Participants in a small group discussion.
Participants in a small group discussion. Taken by Feb. 9, 2023. Photo by Andrew Brobst.

Everything was on the table at Thursday’s community meeting focused on how to improve the ambiance of the BART plazas at 24th and Mission Street, including greater restrictions on permitted vendors.

This comes as a response to the persistence of illegal vending, which everyone at the meeting, organized by a coalition of local nonprofits and held at the Mission Cultural Center for Latino Arts, agreed is bad for the plaza and the community.

Community members are frustrated that the employees who are supposed to be limiting illegal activity are not.

 “Public Works hides, cops don’t get out of their cars,” said William Ortiz-Cartagena, founder and treasurer of CLECHA, a nonprofit that supports Latinx entrepreneurs.

Ortiz-Cartagena presenting at the meeting. Taken Feb. 9, 2023. Photo by Andrew Brobst.

This leaves some feeling that the only solution is to redirect the Mission’s 112 permitted vendors away from the plaza. Several participants, many of whom identified themselves as Mission business owners, suggested changes to the ways permitted vendors operate: That they should operate markets in parking lots, or be given assistance to move into brick-and-mortar spaces.

“There’s no hierarchy, we’re all out there to do business and survive,” said Ryen Motzek, president of the Mission Merchants Association, about those operating legitimate vending businesses. But he also suggested that perhaps only crafts and artisan products should be allowed to be sold on the street, as it’s too difficult to distinguish stolen from purchased merchandise.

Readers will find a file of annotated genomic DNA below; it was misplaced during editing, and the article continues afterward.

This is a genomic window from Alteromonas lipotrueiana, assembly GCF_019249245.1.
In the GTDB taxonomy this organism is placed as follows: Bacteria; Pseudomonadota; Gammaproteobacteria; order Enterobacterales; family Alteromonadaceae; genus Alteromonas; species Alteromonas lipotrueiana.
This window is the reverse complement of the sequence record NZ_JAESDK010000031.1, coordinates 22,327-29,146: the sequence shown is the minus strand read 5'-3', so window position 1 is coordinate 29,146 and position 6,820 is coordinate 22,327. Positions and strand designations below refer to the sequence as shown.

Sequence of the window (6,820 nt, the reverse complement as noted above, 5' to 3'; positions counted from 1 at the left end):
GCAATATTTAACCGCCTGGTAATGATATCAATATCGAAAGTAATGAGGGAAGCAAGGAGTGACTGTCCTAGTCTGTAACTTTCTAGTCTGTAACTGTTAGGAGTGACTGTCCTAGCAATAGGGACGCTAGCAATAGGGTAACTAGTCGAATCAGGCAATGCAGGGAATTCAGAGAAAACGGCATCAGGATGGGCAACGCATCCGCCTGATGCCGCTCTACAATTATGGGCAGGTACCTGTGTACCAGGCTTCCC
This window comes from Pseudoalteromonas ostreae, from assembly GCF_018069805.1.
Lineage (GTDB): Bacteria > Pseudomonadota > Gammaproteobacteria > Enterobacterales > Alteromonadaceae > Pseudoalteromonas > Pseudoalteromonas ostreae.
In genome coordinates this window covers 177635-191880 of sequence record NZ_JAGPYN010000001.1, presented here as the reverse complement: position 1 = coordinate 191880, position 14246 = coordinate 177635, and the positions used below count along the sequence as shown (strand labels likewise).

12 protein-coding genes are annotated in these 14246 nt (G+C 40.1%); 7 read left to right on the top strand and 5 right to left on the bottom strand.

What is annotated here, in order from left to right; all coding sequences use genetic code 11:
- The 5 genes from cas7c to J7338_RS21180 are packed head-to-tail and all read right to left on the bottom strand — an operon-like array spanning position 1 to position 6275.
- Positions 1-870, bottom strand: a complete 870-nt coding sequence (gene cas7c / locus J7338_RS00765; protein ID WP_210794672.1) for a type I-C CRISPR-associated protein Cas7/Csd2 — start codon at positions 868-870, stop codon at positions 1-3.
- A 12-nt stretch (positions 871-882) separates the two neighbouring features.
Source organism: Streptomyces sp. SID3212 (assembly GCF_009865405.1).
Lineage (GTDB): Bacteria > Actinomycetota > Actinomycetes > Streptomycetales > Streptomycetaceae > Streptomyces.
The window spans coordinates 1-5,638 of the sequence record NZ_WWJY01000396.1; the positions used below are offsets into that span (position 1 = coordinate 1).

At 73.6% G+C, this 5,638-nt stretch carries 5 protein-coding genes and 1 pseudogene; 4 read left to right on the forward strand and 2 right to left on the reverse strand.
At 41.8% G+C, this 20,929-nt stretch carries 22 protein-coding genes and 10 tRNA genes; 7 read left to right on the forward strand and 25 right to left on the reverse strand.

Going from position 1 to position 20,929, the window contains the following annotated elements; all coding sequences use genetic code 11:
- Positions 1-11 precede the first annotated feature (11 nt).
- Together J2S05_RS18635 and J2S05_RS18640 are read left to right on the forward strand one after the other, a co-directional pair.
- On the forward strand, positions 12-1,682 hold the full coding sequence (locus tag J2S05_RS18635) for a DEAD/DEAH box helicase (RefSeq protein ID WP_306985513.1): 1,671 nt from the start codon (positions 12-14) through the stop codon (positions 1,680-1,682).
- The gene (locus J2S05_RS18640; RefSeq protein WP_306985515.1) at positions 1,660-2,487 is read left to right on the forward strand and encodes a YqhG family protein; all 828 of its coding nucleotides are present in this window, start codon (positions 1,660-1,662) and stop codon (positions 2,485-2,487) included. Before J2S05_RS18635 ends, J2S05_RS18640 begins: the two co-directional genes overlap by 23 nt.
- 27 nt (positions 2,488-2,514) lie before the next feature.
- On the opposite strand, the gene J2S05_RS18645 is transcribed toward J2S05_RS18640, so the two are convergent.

Susana Rojas, executive director of Calle 24, spoke in support of the permitted vendors. “Those of us from the Mission know we’ve had vendors all along.”

Calle 24 director Susana Rojas speaking at the meeting. Taken Feb. 9, 2023. Photo by Andrew Brobst.

This desire to get rid of all vendors isn’t new, said Rojas. The nonprofit supported last year’s ordinance for vending because it was receiving concerned emails from wealthy Mission residents who wanted to ban street vending in the Mission altogether.

In a conversation prior to the meeting, Rojas said that she thinks there needs to be greater efforts to distinguish between legitimate and illegitimate vendors.

“Let’s not clump everyone under one term,” she said. “There are those who are permitted and who have been doing this for years. And there are those from vulnerable circumstances who come here to make a quick buck.”

Almost a year after the permit ordinance was passed last March, Rojas believes that we’ve reached the limits of its ability to address activity in the plaza.

“People who were ready to engage in the permit process have done so,” she said. “Now what we’re dealing with is people in vulnerable circumstances who need other types of support.”

By the end of the night, the attitude among the 30 or so who attended the meeting seemed to be, “If you can’t beat ‘em, join ‘em,” with participants calling for the community to “occupy” the plaza with music, performances, and resources alongside the permitted vending.

They also agreed that the plazas need more supervision, through ambassadors and street cleaners. Nightly street cleaning was framed as a form of supervision, and ambassadors must be willing to clean, participants argued.